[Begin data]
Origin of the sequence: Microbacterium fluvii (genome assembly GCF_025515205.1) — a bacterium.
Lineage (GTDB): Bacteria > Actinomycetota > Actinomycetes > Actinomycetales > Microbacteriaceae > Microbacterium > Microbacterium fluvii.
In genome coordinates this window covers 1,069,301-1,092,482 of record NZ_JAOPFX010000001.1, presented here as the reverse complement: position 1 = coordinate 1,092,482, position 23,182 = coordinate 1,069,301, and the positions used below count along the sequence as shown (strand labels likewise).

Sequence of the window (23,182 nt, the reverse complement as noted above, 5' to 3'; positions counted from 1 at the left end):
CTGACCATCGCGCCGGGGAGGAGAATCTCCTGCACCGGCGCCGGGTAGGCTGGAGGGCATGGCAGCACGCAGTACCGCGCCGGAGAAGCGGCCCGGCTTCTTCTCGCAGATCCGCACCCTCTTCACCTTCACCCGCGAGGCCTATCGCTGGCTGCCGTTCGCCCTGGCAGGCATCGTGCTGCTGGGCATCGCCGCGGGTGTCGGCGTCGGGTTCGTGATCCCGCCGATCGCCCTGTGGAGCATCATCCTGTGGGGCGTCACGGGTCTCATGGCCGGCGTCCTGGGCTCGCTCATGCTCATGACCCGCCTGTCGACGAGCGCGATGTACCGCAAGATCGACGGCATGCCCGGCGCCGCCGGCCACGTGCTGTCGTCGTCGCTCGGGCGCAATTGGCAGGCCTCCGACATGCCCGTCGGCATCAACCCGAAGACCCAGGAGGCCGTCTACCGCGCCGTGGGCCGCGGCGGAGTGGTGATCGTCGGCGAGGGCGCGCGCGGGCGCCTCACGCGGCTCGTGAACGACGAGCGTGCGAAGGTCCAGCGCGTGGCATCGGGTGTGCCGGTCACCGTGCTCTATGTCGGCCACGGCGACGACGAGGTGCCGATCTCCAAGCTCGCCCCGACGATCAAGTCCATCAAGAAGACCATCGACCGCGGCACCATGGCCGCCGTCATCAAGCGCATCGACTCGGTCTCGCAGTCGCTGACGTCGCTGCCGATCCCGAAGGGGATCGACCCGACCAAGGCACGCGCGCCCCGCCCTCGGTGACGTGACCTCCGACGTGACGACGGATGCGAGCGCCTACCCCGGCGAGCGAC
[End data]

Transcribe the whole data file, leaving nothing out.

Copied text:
Origin of the sequence: Microbacterium fluvii (genome assembly GCF_025515205.1) — a bacterium.
Lineage (GTDB): Bacteria > Actinomycetota > Actinomycetes > Actinomycetales > Microbacteriaceae > Microbacterium > Microbacterium fluvii.
In genome coordinates this window covers 1,069,301-1,092,482 of record NZ_JAOPFX010000001.1, presented here as the reverse complement: position 1 = coordinate 1,092,482, position 23,182 = coordinate 1,069,301, and the positions used below count along the sequence as shown (strand labels likewise).

Sequence of the window (23,182 nt, the reverse complement as noted above, 5' to 3'; positions counted from 1 at the left end):
CTGACCATCGCGCCGGGGAGGAGAATCTCCTGCACCGGCGCCGGGTAGGCTGGAGGGCATGGCAGCACGCAGTACCGCGCCGGAGAAGCGGCCCGGCTTCTTCTCGCAGATCCGCACCCTCTTCACCTTCACCCGCGAGGCCTATCGCTGGCTGCCGTTCGCCCTGGCAGGCATCGTGCTGCTGGGCATCGCCGCGGGTGTCGGCGTCGGGTTCGTGATCCCGCCGATCGCCCTGTGGAGCATCATCCTGTGGGGCGTCACGGGTCTCATGGCCGGCGTCCTGGGCTCGCTCATGCTCATGACCCGCCTGTCGACGAGCGCGATGTACCGCAAGATCGACGGCATGCCCGGCGCCGCCGGCCACGTGCTGTCGTCGTCGCTCGGGCGCAATTGGCAGGCCTCCGACATGCCCGTCGGCATCAACCCGAAGACCCAGGAGGCCGTCTACCGCGCCGTGGGCCGCGGCGGAGTGGTGATCGTCGGCGAGGGCGCGCGCGGGCGCCTCACGCGGCTCGTGAACGACGAGCGTGCGAAGGTCCAGCGCGTGGCATCGGGTGTGCCGGTCACCGTGCTCTATGTCGGCCACGGCGACGACGAGGTGCCGATCTCCAAGCTCGCCCCGACGATCAAGTCCATCAAGAAGACCATCGACCGCGGCACCATGGCCGCCGTCATCAAGCGCATCGACTCGGTCTCGCAGTCGCTGACGTCGCTGCCGATCCCGAAGGGGATCGACCCGACCAAGGCACGCGCGCCCCGCCCTCGGTGACGTGACCTCCGACGTGACGACGGATGCGAGCGCCTACCCCGGCGAGCGAC